Key takeaway: There’s an opportunity for investors to make a handy return from Telstra’s buyback.
Self-managed super funds are in the box seat to take advantage of Telstra Corporation’s $1 billion-dollar off-market buyback thanks to a structure that includes a huge fully-franked component and an extra dividend.
Telstra will take at least 926 shares each from successful applicants and, on our numbers, SMSFs in pension phase should be able to sell them back to Telstra for somewhere between $5268 and $5991 in a little over two months time.
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Andrew Moir, executive director at boutique wealth manager Evans & Partners, said the buyback which includes a fully-franked dividend that could be “grossed up” and will be especially attractive for investors such as self-manager superannuation fund members in retirement.
“There are a lot of people in zero tax environments these days,” Moir says. “For those who have been in Telstra for a long time, participating in an initiative like this would make a lot of sense.”
For these investors, the additional franking credits will be returned in the form of a cheque from the ATO, enhancing a marginal (or even loss-making) strategy to produce an outstanding return between 3 per cent and 16 per cent.
Wealth Partners Financial Solutions Andrew Heaven said the buyback will not appeal to investors paying marginal rates of tax, but shareholders in low-tax brackets would also benefit, just not to the same extent as zero tax payers.
“If you are at a top marginal tax rate, you are better off selling your shares on market. But if you are making less than $37,000, you should take a very good look at it” he said.
So, how exactly does it work?
The good news is that you have until next Tuesday to buy shares before the offer closes (scroll to the bottom for the offer’s key dates).
The terms of the buyback involve shareholders tendering their shares at a discount in exchange for a capital component of $2.33 and a fully franked dividend equal to the offer price minus the capital component.
As mentioned, Telstra has committed to taking at least 926 shares from each successful investor, however its possible that this will be scaled up or down.
In addition, investors who participate in the buyback and tender shares before the offer closes on August 19 will still receive the fully franked final dividend of 15¢ a share due to be paid on September 26.
The tender process will conducted at a discount of between 6 per cent and 14 per cent to the market price, which is determined as the volume weighted average over the five days leading up to October 3.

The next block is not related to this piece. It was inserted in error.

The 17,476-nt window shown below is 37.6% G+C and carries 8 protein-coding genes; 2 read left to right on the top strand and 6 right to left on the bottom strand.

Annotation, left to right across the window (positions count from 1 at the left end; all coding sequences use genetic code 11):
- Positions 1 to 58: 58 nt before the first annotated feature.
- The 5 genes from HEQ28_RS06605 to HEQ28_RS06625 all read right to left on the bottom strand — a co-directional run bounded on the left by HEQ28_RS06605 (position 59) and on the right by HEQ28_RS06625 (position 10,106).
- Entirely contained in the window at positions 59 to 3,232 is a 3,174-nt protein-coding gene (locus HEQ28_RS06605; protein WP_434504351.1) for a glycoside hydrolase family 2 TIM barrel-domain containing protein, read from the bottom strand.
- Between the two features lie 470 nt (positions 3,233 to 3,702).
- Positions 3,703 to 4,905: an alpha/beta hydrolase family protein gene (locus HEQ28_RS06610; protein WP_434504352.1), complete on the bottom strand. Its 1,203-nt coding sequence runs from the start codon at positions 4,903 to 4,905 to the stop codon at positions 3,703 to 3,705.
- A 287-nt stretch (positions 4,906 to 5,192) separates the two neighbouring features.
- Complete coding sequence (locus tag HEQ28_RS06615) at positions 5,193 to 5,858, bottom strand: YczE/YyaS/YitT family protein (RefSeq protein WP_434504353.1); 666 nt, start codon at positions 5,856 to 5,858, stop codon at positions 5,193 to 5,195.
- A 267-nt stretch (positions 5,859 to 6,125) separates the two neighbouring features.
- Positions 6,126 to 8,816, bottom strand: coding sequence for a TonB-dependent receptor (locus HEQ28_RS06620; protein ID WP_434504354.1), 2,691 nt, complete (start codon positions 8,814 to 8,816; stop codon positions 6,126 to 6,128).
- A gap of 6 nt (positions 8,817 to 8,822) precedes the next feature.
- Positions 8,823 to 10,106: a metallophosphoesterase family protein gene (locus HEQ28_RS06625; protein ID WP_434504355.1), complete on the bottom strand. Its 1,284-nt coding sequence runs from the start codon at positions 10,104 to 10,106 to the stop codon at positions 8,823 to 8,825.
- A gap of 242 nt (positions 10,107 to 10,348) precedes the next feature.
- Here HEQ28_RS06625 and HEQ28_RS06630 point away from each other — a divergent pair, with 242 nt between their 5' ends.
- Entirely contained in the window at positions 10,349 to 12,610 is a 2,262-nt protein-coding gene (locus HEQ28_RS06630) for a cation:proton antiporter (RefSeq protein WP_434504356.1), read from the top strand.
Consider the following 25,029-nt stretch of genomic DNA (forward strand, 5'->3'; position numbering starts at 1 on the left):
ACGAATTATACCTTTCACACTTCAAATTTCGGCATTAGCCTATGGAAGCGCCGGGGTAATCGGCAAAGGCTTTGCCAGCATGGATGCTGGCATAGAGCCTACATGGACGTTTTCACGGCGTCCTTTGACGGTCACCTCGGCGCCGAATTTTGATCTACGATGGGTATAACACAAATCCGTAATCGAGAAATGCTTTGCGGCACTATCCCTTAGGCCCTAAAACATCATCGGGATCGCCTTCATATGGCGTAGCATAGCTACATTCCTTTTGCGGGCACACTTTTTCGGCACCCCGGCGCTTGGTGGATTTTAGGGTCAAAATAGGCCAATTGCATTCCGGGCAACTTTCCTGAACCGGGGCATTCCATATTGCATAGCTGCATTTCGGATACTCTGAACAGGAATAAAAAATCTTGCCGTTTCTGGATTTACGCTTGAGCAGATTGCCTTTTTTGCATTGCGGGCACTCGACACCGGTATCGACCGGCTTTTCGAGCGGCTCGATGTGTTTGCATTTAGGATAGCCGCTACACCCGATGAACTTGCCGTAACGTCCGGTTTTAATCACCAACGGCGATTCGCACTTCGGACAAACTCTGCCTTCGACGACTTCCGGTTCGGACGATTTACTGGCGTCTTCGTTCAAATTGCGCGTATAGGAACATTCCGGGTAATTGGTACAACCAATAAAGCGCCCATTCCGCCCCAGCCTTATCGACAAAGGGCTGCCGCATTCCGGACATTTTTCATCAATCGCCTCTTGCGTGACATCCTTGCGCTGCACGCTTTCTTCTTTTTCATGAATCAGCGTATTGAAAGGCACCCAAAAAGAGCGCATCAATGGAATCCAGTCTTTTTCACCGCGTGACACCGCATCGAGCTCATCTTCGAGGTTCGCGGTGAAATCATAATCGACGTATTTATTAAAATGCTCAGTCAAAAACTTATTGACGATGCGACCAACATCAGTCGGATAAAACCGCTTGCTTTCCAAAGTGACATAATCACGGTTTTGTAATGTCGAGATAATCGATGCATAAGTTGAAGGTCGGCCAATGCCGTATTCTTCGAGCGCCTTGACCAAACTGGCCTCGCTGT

The reason the offer is so attractive to SMSFs in pension phase is because the additional return from the franking credits will ultimately outweigh the discount applied to the offer price as the example below shows.
Working on Telstra’s last closing price of $5.56, we can assume that the shares will fall 15¢ to $5.41 when the shares go ex-dividend on August 27.
If the shares maintain this level over the following week, as the final offer price is determined, then the discount of between 6 per cent and 14 per cent will produce an offer price of between $4.54 at the low end and $5.08 at the high end.
Once the capital component of $2.33 is subtracted, this allows for a fully franked dividend component of between $2.21 and $2.75, which when grossed up will amount to somewhere between an additional 94¢ and $1.17 per share.
If we gross up the final dividend (which is included) we can add an additional 21¢ per share to the offer taking the final benefit to somewhere between $5.69 and $6.47 per share or a total return of between 2.3 per cent and 16.4 per cent to yesterday’s closing price.
Credit Suisse equities strategist Hasan Tevfik says that the initiative plays into the two most dominant themes in the market today, namely that Australia is on track to buy back more shares than it issues, as well as the rise of the capital management strategies designed to appeal to SMSFs.
“It makes an incredible amount of sense for Telstra to conduct a buyback in this fashion,” Tevfik says.
“Telstra has found a way to use the low cost of debt and reward the selfies that dominate the register without creating a rod for its back.”
Telstra’s buyback timetable
|Announcement of the buyback.||August 14|
|Last day that shares can be acquired to be eligible to participate in the buyback and, as a consequence, may be eligible for buyback franking entitlements.||August 19|
|Buyback ex-entitlement date. This is the date that shares commence trading on ASX on an ex-buyback basis.||August 20|
|Buyback record Date. Determination of eligible shareholders entitled to participate in the buy back.||August 22|
|Dividend ex-entitlement date. The date that shares commence trading on an ex-entitlement basis for the 2014 final dividend.||August 27|
|Dividend record date. Determination of eligible shareholders entitled to receive the 2014 final dividend.||August 29|
|Distribution of buyback documents to shareholders is expected to be completed.||September 4|
|Tender period opens.||September 8|
|Payment date for 2014 final dividend.||September 26|
|Tender period closes. Tenders must be received by the registry no later than 1900 AEST.||October 3|
|Buyback date: buyback price and scale back (if any) determined and buyback contracts entered into.||October 6|
|Buyback proceeds paid to successful shareholders and updated holding statements dispatched.||October 14|